Sled Kid Russell Romeo tries to edge out the Sudbury Bulldog at the goal during Shinny +35 action on the ice Friday morning during the New England Pond Hockey Classic. (Karen Bobotas/for the Laconia Daily Sun)
By ADAM DRAPCHO, LACONIA DAILY SUN
MEREDITH — What happens when you give grown men and women the chance to relive one of their favorite childhood winter pastimes? You create an event that draws more than 2,000 people to Meredith for a weekend, many of them coming from hours away.
They come for the chance to spend a few days with friends, playing hockey in the fresh air and with the scenery of Lake Winnipesaukee surrounding them. And, for the people operating businesses in Meredith, the New England Pond Hockey Classic, now in its eighth year, provides a welcome explosion of business during a period when hotels, restaurants and bars would otherwise be dreaming of the busy summer season.
"Basically, it's the highlight of the winter, business-wise," said Steve Fields, owner of Flurries Surfside Burger Bar, located a stone's throw from Meredith Bay.
This will be the third winter that Fields has owned and operated the business, originally known as "Flurries." The first winter, he said, the Pond Hockey Tournament weekend was about double his usual weekend business. During last year's event, business spiked even higher, even though poor ice conditions last year pushed the event a mile away, to Lake Waukewan. On Thursday, Fields was preparing a slow-cooked beef stew as a special menu item for hockey players.
"We have some high hopes for the weekend – we have the beer stocked up, and plenty of burger," he said.
On Main Street, Frog Rock Tavern owner Dermot Moynihan said his business is "ridiculous" when the hockey players are in town. "I think it's incredible, every year. If weren't for that, this place would be so dead in February."
Moynihan said he is grateful to Scott Crowder, who conceived the event eight years ago and whose management of the tournament has grown it into an annual phenomenon for Meredith.
"He bolsters this town for a week, a month's worth of business for most people. It's awesome for the community. He does a great job."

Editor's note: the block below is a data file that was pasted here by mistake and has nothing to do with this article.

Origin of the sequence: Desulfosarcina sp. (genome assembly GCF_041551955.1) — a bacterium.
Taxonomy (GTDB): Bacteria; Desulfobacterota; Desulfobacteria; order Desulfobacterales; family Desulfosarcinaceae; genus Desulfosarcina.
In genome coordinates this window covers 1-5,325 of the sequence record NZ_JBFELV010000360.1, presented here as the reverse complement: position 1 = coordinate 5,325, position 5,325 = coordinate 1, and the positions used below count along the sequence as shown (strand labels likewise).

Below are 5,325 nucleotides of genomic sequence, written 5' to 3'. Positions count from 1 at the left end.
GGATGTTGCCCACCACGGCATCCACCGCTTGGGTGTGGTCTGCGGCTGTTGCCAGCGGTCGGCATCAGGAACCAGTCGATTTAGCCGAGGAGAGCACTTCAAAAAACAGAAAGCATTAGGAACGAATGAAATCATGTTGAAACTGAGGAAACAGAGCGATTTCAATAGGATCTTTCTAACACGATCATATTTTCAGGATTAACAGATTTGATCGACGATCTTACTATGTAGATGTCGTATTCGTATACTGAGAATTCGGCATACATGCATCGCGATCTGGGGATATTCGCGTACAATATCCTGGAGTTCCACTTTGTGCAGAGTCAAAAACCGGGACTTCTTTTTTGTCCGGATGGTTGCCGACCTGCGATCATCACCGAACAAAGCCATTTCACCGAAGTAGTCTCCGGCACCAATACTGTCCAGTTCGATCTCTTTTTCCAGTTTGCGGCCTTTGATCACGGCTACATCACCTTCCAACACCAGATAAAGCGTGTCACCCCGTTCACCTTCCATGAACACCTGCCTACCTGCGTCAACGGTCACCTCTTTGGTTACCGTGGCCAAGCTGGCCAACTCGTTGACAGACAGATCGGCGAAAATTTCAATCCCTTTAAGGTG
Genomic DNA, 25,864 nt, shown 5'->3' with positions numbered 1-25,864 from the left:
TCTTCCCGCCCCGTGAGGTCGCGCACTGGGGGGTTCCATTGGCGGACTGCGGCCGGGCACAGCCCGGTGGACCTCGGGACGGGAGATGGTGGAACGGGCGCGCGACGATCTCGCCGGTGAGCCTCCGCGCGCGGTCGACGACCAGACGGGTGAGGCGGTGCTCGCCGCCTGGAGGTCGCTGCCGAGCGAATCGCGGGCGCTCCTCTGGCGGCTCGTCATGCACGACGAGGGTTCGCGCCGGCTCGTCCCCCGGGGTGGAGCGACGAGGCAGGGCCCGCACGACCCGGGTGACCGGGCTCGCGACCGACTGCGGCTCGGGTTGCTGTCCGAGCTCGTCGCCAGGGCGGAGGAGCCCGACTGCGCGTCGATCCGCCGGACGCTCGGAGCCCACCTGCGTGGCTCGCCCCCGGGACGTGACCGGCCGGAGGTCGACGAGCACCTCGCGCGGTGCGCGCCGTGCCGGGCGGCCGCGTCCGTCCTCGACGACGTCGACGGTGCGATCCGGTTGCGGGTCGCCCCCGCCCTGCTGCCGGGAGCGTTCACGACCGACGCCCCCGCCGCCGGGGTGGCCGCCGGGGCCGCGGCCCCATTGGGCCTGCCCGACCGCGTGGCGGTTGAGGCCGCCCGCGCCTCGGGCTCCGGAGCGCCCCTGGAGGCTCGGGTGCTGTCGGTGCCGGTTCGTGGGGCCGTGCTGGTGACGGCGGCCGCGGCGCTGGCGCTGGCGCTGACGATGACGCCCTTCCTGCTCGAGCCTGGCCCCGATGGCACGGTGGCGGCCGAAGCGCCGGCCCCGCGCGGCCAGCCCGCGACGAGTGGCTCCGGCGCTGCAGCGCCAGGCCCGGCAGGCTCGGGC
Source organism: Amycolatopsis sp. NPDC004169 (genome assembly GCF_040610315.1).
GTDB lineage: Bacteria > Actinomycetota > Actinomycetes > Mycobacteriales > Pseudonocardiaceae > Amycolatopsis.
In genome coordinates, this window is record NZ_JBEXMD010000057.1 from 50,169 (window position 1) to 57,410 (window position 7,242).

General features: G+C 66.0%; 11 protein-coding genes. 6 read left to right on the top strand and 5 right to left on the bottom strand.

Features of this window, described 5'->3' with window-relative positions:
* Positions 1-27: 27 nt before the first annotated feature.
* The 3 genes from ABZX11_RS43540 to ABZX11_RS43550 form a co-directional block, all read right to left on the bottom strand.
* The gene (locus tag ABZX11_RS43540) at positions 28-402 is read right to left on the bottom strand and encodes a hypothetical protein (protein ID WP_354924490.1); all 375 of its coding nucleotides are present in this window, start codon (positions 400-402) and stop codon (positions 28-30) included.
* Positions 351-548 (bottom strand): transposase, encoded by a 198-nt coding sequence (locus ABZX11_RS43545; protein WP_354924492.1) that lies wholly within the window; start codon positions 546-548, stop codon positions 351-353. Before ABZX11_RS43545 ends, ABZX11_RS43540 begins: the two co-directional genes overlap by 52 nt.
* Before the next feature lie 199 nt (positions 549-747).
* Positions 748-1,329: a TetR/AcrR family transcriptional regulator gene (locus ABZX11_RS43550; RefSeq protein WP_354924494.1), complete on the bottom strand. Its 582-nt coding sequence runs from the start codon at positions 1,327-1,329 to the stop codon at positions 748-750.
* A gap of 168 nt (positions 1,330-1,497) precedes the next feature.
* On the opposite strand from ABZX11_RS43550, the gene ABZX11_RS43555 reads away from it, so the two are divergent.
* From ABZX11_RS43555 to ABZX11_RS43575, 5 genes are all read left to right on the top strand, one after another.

The bigger Meredith hospitality businesses also see a boost from the tournament. Mill Falls at the Lake is a company that includes several high-profile lodging establishments, including Mill Falls, the Chase House, Bay Point and Church Landing. Joe Ouellette, director of sales and marketing, said that the event books up all of his company's rooms for the weekend, translating into 300 to 325 room nights over typical February bookings.
"That's a pretty big figure for this time of year," said Ouellette. "Just such a fun demographic as well... They visit our shops, dine in our restaurants and immerse themselves in the Meredith experience. We're happy to welcome them each and every year."
Crowder, son of former Boston Bruin and collegiate coach Bruce Crowder, started the tournament for the winter of 2010. From the beginning, excitement for such an event was apparent, with 77 teams signed up to play with their friends, in open air and on natural ice, the way most people first fell in love with the sport. Many more teams were left on the waiting list, while Crowder wanted to keep the size manageable for his first tournament.
Each year, Crowder has carefully expanded the number of teams he will allow to register. He is expecting 270 teams this year, with divisions for both men and women, and various age and ability levels. Those players seem to have a great time, judged both by their expressions on the ice and by the fact that, when he opens registration on Oct. 1 of each year, all spaces are filled by the end of that day, and he said that 95 percent of the registrants are for teams that played the prior year.